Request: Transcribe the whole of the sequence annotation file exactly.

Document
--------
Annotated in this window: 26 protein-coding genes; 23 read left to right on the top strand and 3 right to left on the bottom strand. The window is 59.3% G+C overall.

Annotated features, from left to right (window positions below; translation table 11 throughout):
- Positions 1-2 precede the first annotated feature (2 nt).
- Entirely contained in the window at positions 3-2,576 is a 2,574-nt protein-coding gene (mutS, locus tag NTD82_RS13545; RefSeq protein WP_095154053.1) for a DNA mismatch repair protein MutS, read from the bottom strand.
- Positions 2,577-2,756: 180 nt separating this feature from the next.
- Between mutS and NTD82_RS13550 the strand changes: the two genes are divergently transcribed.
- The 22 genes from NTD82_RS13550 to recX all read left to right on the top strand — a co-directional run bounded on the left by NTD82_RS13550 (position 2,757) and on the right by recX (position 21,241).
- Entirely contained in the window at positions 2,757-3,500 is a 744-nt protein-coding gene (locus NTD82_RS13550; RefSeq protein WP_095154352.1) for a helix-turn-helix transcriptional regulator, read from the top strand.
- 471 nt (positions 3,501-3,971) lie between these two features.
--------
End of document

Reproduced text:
Annotated in this window: 26 protein-coding genes; 23 read left to right on the top strand and 3 right to left on the bottom strand. The window is 59.3% G+C overall.

Annotated features, from left to right (window positions below; translation table 11 throughout):
- Positions 1-2 precede the first annotated feature (2 nt).
- Entirely contained in the window at positions 3-2,576 is a 2,574-nt protein-coding gene (mutS, locus tag NTD82_RS13545; RefSeq protein WP_095154053.1) for a DNA mismatch repair protein MutS, read from the bottom strand.
- Positions 2,577-2,756: 180 nt separating this feature from the next.
- Between mutS and NTD82_RS13550 the strand changes: the two genes are divergently transcribed.
- The 22 genes from NTD82_RS13550 to recX all read left to right on the top strand — a co-directional run bounded on the left by NTD82_RS13550 (position 2,757) and on the right by recX (position 21,241).
- Entirely contained in the window at positions 2,757-3,500 is a 744-nt protein-coding gene (locus NTD82_RS13550; RefSeq protein WP_095154352.1) for a helix-turn-helix transcriptional regulator, read from the top strand.
- 471 nt (positions 3,501-3,971) lie between these two features.